Racial Pay Inequality?
This makes comparisons across ethnic groups difficult, since ethnicities may differ in age distributions compared to others. If an ethnic group tends to be younger than another, pay will be lower; but looking at workers of the same age and IQ across different ethnicities shows roughly equal pay. This perspective reduces some of the apparent inequalities in pay across race.
Gender Pay Inequality?
In the past, physical labor clearly separated the productivity of men vs women. The shift to knowledge work has balanced income between the genders.
Much is said about the pay difference between men and women, but a large portion of this is due to women exiting the workforce due to childbirth. Single women who work continuously into their 30s earn slightly more than single men.
Furthermore, the desire for women to bear and raise children may make them more likely to choose careers that are receptive to these interruptions, such as teaching, and less likely to choose careers where you become far less competitive after time off, like computer engineering. (Shortform note: one can still say it’s unfair that women need to be the gender that physically bears children, so until growing babies outside a human womb becomes possible, there may be built-in inequalities in income.)
In general, companies can discriminate pay by gender, but at great risk. If women truly earned 75% of men’s pay for the same work and output, then a company would become vastly more competitive by hiring 4 women in the place of 3 men. Companies that paid a premium for men would be at a strict disadvantage. The fact that this scenario doesn’t happen should provoke some skepticism to the statistic about women’s salary inequality. And in reality, even if this situation were to occur, other companies would quickly bid up women’s salaries to hire women away from such an employer, causing equalization.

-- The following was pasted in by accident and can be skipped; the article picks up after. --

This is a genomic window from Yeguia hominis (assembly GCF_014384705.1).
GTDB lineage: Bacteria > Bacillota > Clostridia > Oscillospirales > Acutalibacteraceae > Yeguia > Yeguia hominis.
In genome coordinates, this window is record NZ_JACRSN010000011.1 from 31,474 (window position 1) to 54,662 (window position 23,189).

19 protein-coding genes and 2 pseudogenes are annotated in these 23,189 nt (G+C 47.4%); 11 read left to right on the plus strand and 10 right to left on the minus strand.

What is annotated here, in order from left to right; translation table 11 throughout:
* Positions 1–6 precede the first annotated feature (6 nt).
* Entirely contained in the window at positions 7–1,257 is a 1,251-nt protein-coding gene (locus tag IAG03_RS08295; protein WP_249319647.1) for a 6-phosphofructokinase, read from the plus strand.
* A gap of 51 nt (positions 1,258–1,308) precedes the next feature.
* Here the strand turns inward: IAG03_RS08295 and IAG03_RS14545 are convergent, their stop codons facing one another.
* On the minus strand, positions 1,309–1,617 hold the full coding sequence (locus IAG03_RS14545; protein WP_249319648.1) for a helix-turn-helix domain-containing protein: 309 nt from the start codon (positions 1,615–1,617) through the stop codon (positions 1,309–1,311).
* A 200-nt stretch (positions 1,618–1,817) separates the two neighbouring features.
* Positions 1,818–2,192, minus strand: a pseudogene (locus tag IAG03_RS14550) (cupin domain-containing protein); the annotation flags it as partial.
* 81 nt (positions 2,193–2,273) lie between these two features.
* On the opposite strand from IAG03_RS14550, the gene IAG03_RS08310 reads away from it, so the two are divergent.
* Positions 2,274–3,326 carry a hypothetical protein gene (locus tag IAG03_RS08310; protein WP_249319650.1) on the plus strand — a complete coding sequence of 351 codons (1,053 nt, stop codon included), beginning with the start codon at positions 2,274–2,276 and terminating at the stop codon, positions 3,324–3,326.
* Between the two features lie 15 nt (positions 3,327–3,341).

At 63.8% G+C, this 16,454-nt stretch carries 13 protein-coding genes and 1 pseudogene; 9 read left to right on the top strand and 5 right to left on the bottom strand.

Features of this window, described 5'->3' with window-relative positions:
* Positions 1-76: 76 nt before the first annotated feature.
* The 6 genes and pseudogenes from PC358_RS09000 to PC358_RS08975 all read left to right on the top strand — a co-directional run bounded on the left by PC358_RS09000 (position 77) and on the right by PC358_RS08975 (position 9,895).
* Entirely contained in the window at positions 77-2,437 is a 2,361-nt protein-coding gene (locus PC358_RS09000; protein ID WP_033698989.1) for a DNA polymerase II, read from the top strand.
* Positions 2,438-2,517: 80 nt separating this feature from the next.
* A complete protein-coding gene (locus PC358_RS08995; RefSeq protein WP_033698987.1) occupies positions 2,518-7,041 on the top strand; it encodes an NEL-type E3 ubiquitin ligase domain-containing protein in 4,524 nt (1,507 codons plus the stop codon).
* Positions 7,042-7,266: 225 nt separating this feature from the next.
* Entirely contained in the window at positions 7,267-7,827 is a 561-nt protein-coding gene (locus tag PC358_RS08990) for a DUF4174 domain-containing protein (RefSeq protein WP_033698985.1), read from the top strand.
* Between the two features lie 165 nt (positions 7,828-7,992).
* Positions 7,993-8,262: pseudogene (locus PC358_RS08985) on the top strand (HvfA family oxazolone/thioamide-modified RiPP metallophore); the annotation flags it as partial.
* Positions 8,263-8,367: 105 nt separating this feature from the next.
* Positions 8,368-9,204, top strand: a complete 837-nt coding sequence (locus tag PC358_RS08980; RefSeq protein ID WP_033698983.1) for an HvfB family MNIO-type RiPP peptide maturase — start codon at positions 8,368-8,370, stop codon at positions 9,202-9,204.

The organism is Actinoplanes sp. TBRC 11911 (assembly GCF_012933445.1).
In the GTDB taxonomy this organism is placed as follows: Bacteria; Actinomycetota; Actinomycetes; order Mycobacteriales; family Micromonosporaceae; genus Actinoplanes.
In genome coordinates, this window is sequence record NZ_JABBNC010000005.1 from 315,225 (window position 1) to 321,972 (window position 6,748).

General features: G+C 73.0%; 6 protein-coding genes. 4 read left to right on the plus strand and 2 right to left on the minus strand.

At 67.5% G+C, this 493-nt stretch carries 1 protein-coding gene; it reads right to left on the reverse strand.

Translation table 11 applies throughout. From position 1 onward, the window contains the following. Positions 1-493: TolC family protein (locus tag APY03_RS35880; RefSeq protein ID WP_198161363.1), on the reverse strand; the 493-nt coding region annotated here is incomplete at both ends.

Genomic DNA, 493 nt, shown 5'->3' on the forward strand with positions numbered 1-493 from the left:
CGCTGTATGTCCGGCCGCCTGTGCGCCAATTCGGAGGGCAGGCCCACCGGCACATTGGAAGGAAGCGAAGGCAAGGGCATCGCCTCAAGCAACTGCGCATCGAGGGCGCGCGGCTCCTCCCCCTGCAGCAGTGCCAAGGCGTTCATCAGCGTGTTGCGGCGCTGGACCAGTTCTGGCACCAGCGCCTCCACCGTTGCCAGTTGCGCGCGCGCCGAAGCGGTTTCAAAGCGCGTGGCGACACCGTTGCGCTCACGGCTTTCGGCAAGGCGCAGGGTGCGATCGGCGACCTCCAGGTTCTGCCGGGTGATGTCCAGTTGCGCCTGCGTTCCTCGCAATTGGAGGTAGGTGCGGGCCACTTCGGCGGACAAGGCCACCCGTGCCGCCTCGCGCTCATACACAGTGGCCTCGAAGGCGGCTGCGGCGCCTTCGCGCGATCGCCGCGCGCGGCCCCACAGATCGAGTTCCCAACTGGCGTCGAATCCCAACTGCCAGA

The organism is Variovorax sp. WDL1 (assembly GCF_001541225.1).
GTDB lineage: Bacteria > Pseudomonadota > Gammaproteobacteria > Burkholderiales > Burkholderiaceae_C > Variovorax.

This logic has led to the pattern of governments discriminating more harshly than private employers. Where governments might have legally mandated quotas of gender or race, private employers have incentives to gain every advantage they can.
- In apartheid South Africa, private white employers often hired more black people than the government permitted for itself, since it was strongly in the employers’ interests to do so.
- Similarly, black people were starring on Broadway in the 1920s, when they were kept out of many civilian government jobs.
Capital and Labor
Capital is another input into production, and capital both complements labor and competes with it. For instance, one can buy better machinery to produce more goods with fewer people, or hire more people with worse machinery.
Mandatory minimum wage laws can set artificially high labor prices, which causes employers to hire fewer people and make more capital investments.
One must therefore be careful to define efficiency of output, since it is a subjective outlook depending on the scope defined. An engine’s efficiency is subjectively the energy used to produce work, considering heat as waste.
Likewise, economies tend to optimize around the scarce resource. Compared to European farms, American agricultural output is “less efficient” per acre, but more efficient per worker. This is because land is relatively plentiful in the US and labor is scarce, while the opposite is true in Europe. The relative scarcities of the inputs are important in determining efficiency.
Capital vs Labor in Poorer Countries
Capital tends to be scarcer in poorer countries, while labor is more abundant. This leads to optimizations around capital, while using labor in ways that richer countries may see as inefficient.
For instance, the price of labor in rich countries is so high that repairing a car may be preferable to simply buying a new one; whereas poorer countries may happily buy those used cars and use cheaper labor to maintain them. In the richer country, that scarce labor could be put to better use elsewhere in the economy, to more than compensate for buying the replacement. Meanwhile, in the poorer country, the labor spent on fixing the car signals that there is no better use for that labor elsewhere.